There is trouble brewing 50 miles northwest of Houston Texas and I’m not sure it isn’t just a whole lot to do about nothing. It happened after a middle school principal was told her services were no longer needed because she had apparently insulted the sensibilities of the area’s mostly Latino residents.
Amy Lacey was first placed on administrative leave, and then she was given the official “adios” by the Hempstead school board when it chose to not renew her contract.
Lacey is correct to mandate English among Hispanic students, because those of us who arrived in the U.S. as immigrants ... must not allow ourselves to use our native language as a crutch.
- Rick Sanchez
Her offense: prohibiting Spanish. The incident occurred on December 12th when Lacey took to the school’s intercom to announce that speaking Spanish anywhere on campus would be prohibited.
Her comment set off an ethnic firestorm like none the small Texas town had ever seen, with neighbor fighting neighbor and accusations of bigotry, stupidity and cultural insensitivity.
Augustin Pinedo, director of the League of United Latin American Citizens, compared the principal’s comment to racist slurs uttered against blacks during the civil rights struggle. “When you start banning aspects of ethnicity or cultural identity, it sends the message that the child is not wanted; ‘we don’t want your color. We don’t want your kind,” said Pinedo.
Yedhany Gallegos, a student at Hempstead, said she was threatened with expulsion after defending her right to speak her first language. She says when she challenged Principal Lacey she was told, “you can get out.”
Several Hispanic rights groups are even requesting that the federal government intervene, accusing the school district of terrorist activity they say is being directed toward Hispanic Americans in response to the principal’s resignation. Really? All that?
Funny how experiences can color how we see things, for just as many in the Latino community reminded by Lacey’s comments of past bad deeds, I’m reminded of a teacher who once changed my life.
My story begins in first grade with a woman named McAlvane. If she had a first name, I didn’t know it, nor would I have been allowed to use it. She was strict, old and southern. And as she saw it, there was something seriously wrong with me.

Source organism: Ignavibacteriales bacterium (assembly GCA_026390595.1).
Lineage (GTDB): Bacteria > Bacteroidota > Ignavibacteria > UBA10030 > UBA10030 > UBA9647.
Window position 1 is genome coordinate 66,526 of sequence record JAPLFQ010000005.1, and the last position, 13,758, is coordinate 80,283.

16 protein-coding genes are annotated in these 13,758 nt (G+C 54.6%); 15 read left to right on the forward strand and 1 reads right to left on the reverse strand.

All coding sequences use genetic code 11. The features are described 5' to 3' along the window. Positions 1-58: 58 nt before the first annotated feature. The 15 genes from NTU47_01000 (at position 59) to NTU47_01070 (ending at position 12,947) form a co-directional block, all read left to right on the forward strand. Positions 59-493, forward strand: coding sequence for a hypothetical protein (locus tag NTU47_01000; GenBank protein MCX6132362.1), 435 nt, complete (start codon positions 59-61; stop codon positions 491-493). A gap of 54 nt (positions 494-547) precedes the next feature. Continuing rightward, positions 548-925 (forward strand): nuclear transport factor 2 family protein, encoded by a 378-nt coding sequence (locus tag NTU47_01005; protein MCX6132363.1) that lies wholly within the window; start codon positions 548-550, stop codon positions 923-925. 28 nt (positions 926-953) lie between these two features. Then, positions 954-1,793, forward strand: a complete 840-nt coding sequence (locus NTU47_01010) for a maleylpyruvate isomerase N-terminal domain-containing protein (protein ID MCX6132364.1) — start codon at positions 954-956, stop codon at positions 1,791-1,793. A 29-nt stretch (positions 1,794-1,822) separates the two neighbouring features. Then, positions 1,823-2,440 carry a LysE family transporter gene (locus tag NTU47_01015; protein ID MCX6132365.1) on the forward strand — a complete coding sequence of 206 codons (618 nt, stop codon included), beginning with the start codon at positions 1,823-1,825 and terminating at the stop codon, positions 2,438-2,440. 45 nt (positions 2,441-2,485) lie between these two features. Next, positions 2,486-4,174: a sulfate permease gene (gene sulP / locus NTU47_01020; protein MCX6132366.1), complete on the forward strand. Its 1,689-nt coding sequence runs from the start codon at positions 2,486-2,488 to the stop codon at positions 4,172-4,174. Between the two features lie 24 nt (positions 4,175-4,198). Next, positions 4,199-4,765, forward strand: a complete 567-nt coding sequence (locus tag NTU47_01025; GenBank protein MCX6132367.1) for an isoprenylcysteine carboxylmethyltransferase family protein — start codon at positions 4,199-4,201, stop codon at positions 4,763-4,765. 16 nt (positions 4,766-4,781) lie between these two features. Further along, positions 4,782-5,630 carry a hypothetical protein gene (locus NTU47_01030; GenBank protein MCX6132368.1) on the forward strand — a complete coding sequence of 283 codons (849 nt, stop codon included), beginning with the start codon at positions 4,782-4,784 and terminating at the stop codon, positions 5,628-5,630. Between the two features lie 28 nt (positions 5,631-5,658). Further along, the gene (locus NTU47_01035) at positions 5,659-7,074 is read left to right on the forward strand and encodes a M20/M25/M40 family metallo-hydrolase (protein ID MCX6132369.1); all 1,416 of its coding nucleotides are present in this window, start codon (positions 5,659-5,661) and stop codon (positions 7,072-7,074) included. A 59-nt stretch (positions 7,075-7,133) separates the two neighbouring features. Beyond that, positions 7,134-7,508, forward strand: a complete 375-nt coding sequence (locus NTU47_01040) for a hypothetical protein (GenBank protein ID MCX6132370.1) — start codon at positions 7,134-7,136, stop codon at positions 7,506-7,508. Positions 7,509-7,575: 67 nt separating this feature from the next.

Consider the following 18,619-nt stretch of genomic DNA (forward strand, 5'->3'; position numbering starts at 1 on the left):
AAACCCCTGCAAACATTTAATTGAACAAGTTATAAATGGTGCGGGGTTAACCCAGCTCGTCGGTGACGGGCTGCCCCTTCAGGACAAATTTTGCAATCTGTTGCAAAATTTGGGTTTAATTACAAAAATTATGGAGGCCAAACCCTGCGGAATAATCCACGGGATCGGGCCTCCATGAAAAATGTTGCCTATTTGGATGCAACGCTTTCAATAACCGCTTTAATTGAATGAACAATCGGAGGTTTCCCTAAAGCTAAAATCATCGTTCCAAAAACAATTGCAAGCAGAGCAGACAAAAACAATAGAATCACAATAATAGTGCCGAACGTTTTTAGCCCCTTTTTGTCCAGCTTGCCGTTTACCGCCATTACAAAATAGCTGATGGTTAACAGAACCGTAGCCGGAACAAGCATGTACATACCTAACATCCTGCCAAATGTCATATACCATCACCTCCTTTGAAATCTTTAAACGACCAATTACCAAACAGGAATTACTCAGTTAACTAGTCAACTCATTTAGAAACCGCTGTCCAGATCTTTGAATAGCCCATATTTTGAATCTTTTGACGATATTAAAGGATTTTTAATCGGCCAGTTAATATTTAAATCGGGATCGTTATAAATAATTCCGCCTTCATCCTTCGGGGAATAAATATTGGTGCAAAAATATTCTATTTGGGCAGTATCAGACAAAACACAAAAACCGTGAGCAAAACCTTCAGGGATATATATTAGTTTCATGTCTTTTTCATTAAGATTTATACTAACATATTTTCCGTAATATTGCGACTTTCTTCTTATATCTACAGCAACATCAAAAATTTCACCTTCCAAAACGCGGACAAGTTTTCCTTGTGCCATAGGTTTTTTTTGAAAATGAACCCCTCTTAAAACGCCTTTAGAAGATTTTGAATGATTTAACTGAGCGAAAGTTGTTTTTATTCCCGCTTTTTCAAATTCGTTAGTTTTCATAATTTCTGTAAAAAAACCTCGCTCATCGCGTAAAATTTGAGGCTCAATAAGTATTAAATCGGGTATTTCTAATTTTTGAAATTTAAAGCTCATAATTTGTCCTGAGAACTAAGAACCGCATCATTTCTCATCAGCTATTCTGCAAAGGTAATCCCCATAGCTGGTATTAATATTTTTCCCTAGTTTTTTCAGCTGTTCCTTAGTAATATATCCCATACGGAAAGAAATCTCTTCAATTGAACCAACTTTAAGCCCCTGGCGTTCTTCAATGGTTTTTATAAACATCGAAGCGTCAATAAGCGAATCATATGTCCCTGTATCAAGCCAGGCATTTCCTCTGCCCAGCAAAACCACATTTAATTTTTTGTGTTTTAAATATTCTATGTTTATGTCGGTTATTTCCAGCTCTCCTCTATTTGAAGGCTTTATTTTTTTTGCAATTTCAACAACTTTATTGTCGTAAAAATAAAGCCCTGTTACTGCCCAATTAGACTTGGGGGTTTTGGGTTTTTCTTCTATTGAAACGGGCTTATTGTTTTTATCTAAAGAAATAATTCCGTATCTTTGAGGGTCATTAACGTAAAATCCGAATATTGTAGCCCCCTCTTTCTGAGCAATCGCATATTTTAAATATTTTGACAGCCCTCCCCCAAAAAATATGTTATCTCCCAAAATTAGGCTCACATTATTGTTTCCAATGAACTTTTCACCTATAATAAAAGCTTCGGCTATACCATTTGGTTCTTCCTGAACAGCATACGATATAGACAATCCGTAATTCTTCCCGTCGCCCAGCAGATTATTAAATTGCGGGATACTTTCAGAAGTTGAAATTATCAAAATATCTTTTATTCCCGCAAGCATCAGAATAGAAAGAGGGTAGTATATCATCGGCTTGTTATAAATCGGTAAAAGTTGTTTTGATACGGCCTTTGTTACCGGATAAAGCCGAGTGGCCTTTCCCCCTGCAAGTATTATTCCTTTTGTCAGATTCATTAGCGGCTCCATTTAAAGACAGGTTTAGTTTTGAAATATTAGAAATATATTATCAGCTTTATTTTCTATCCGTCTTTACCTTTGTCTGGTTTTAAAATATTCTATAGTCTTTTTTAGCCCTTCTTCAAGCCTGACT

It was the 1960s and I had just arrived from Cuba with my refugee parents. Frightened, out of place and speaking not a lick of English, I was plopped into the back row of Miss McAlvane’s class. There was no ESL (English as a Second Language) back then. There were no other students to talk with who, like me, spoke only Spanish. And that made me a bit of an oddity.
“Mentally retarded.” That’s what Miss McAlvane put on my transcript. She was convinced my inability to communicate was caused by a mental deficiency and there it went. My parents were called in. Ashamed and disappointed, they cried. What else could they do? Yes, they wept and so did I.
The dreaded ‘F’ word, I had failed first grade before I’d even gotten a chance to begin. I would have to repeat the grade. I was left with but one recourse, learn English.
By the middle of my second year of first grade, I was getting all “A’s,” which I attribute to one thing — immersion. It was sink or swim. With no one with whom to speak Spanish and a strict teacher who compelled me to speak only English, I improved and eventually excelled.
I learned English well enough to become a national news anchor, proving to me that what had once seemed cruel had turned out to be a better path. At school, by force I spoke only English, while at home with my parents, I spoke only Spanish.
The Take Away
I share this personal anecdote not to give principal Lacey a pass. I can’t tell you what was in her heart when she grabbed the intercom to pronounce her prohibition of Spanish. Her intent may have been hateful or perhaps benign. No doubt she would have been better served by encouraging English, rather than discouraging Spanish, but what about her students?
I speak from experience when I say that Lacey is correct to mandate English among Hispanic students, because those of us who arrived in the U.S. as immigrants, or as a refugee in my case, know fully well that in order to learn a new language we must not allow ourselves to use our native language as a crutch.
Irrespective of her manner, by forcing her students to speak English Lacey made them better. Was it the right approach in terms of style and political correctness? Probably not, but educationally I can vouch for her. It’s A-plus.